In this country, the great Civil War will always hold a place of crucial historical importance. The war cost more than the entire operation of the government, with all of its other wars combined, up until that time. It witnessed the beginning of the dominance of “big business” in the American lifestyle and the emergence of “big government” and large-scale banking and financial institutions. It caused the introduction of the federal Treasury’s system of paper money that has dominated the monetary supply ever since, and by the establishment of the National Banking Act of February 25, 1863, brought a degree of consolidation to the money market, which has steadily progressed since then. The War Between the States introduced the first income tax, the first military conscription program, the first use of submarine and aerial warfare, as well as the first rapid-firing weapons and armored battleships. It demonstrated the supremacy of land-transport systems over canals, proved the importance of communications systems (railways and telegraphy), and set the pace for government subsidies for favored segments of industry. It gave us the Homestead Act, which opened vast reaches of the land for settlement in the years to come. It provided a gigantic impetus to factory production and commerce in the northern cities. These years also saw the first spurts of the great petroleum industry (thereby no doubt saving the lives of countless whales), pointing the way to a new global hegemony. Ultimately, this immensely devastating struggle cost more American lives than all of the country’s other wars combined. What a remarkable few years those were—all facilitated, interpreted, and ornamented by numismatic materials!


Fig. 52. CSA, South Carolina. Embossed brass “Palmetto” Badge emblem from the front of a shako (a cylindrical military dress hat with a visor); this specimen is noted as having been taken “from cap of a So. Carolinian killed at Bull run, 1861” (noted on the period card, to which the badge is affixed). (ANS 1911.5.1, gift of Daniel Parish, Jr.) 39 x 49 mm (mounting card 63 x 105 mm).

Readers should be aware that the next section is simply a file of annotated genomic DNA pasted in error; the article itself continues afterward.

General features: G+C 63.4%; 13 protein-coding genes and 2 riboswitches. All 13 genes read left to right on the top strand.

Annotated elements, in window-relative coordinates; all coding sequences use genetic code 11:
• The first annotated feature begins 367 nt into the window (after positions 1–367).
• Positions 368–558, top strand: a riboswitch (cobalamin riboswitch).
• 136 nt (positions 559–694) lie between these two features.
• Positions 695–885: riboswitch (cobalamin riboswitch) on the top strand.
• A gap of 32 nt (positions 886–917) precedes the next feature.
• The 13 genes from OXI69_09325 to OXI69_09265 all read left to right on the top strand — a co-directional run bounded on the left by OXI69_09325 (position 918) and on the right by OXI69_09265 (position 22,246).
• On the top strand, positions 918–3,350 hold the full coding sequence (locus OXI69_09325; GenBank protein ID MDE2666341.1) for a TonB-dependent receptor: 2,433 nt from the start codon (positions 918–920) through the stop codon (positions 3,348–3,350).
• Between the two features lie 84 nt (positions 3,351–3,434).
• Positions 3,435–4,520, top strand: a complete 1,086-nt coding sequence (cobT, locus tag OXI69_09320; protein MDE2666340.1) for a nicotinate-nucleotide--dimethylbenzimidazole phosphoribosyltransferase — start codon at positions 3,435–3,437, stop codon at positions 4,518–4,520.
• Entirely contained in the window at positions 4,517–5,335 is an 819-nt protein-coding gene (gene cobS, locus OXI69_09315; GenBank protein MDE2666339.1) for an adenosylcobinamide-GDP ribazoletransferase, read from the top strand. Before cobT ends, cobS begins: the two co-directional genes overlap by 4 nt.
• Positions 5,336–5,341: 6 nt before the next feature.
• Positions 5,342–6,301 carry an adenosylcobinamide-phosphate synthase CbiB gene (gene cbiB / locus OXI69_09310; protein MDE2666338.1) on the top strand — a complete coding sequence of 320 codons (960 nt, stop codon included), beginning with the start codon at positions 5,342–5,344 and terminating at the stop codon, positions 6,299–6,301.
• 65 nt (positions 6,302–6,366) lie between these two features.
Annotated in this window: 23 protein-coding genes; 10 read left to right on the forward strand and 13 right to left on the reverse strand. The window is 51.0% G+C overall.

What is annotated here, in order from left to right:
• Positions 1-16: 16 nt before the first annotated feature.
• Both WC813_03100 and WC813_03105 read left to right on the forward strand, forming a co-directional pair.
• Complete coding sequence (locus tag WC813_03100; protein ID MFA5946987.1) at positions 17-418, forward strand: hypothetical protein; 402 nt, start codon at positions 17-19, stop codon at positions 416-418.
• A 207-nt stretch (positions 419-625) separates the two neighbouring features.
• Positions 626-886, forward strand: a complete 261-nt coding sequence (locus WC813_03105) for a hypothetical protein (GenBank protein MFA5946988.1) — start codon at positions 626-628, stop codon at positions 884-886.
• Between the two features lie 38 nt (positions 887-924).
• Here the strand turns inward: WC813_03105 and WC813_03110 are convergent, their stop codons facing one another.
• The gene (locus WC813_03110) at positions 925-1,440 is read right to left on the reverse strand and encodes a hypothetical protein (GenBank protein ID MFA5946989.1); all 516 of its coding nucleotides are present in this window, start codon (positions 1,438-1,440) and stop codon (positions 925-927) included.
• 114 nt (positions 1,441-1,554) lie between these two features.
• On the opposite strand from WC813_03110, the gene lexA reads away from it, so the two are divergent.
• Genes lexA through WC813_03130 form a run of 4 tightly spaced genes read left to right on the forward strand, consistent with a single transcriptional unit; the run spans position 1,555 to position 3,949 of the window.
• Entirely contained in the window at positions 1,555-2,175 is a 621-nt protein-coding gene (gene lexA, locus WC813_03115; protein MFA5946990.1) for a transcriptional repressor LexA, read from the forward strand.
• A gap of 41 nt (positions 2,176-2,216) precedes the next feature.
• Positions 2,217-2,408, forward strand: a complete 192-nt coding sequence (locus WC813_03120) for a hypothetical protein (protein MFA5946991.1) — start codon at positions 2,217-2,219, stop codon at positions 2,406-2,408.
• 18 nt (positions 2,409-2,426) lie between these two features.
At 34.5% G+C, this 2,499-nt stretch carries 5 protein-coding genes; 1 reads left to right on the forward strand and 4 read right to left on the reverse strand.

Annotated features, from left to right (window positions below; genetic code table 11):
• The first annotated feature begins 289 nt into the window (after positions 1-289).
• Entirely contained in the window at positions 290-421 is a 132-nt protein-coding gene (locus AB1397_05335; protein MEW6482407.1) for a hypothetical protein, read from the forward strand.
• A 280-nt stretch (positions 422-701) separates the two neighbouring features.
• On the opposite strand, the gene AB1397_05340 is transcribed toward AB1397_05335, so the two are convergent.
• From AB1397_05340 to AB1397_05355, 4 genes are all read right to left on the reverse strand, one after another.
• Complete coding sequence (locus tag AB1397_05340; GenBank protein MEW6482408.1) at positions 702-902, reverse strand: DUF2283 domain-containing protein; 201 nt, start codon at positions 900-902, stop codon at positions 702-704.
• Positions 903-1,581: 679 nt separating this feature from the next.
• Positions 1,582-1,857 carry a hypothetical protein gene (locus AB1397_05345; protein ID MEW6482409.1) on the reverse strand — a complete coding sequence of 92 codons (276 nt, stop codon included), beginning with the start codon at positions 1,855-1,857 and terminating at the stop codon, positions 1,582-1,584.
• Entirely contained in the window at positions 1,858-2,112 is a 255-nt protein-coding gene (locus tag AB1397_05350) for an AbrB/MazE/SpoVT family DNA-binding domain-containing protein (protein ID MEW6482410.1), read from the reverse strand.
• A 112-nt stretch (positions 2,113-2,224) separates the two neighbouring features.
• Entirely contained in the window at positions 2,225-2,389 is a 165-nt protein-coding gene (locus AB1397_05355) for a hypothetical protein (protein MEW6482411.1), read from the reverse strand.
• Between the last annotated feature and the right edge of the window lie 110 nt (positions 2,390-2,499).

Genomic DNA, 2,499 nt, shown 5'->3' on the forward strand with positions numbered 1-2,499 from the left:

Abbreviated Bibliography

Belden, Bauman L. War Medals of the Confederacy. (New York : American Numismatic Society, 1915) (Reprinted from the American Journal of Numismatics 48).

Brown, Laurence. Catalogue of British Historical Medals, 1760-1960, vol. 1, The Accession of George III to the Death of William IV (London: Seaby, 1980).

Catton, Bruce. Centennial History of the Civil War, vol. 2, Terrible Swift Sword (New York: Doubleday & Co., Inc., 1963).

Fuld, George, and Melvin Fuld. Patriotic Civil War Tokens, 4th rev. ed. (Iola, Wis.: Krause Pub. / A publication of the Civil War Token Society, 1982).

Fuld, George, and Melvin Fuld. U.S. Civil War Store Cards (Lawrence, Mass.: Quarterman Publications, Inc., 1975).

Krause, Chester L. and Robert F. Lemke. Standard Catalog of United States Paper Money, ed. Joel T. Edler, 21st ed. (Iola, Wis.: Krause Publications, 2002).

McPherson, James M. Battle Cry of Freedom: The Civil War Era. Oxford History of the United States (New York: Oxford University Press, 1988).

Rulau, Russell. Standard Catalog of United States Tokens, 1700-1900, 3rd ed. (Iola, Wis.: Krause Publications, 1999).

Schenkman, David E. Civil War Sutler Tokens and Cardboard Scrip (Bryans Road, Md.: Jade House Publications, 1983).

Sullivan, Edmund B. American Political Badges and Medalets, 1789-1892 (Lawrence, Mass.: Quarterman Pub., 1981). A retitled and updated edition of J. Doyle DeWitt’s A Century of Campaign Buttons (1959).

Taylor, Frank H. Philadelphia in the Civil War, 1861-1865 (Philadelphia: City of Philadelphia, 1913).

Wilson, Suzanne Colton. Column South with the Fifteenth Pennsylvania Cavalry, from Antietam to the Capture of Jefferson Davis (Flagstaff, Ariz.: J. F. Colton & Co., 1960).